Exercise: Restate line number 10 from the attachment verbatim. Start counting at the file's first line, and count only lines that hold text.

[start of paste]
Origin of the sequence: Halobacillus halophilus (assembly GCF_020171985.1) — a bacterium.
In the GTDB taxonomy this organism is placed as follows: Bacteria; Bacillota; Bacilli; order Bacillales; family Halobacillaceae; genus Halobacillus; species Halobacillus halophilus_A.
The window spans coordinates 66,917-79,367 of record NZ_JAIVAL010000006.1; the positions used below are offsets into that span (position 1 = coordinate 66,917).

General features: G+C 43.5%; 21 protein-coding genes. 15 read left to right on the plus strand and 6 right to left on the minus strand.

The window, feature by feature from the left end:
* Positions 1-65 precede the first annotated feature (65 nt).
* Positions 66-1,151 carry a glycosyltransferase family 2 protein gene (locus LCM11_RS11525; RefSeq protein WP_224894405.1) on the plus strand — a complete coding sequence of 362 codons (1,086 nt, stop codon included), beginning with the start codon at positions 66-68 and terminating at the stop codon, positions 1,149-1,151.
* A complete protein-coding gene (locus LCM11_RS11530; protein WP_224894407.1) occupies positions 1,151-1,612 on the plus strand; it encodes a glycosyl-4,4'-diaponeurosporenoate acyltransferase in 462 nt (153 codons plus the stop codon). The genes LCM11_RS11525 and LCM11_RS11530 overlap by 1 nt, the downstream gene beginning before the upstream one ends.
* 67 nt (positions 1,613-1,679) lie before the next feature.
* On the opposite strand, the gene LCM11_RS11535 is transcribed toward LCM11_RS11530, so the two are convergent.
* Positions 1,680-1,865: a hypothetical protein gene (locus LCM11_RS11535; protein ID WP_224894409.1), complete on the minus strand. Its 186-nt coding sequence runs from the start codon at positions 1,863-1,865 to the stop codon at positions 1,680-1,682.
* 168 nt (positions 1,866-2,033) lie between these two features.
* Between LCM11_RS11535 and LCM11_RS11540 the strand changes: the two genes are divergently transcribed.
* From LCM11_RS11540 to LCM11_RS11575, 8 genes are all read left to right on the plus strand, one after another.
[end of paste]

* On the opposite strand, the gene LCM11_RS11535 is transcribed toward LCM11_RS11530, so the two are convergent.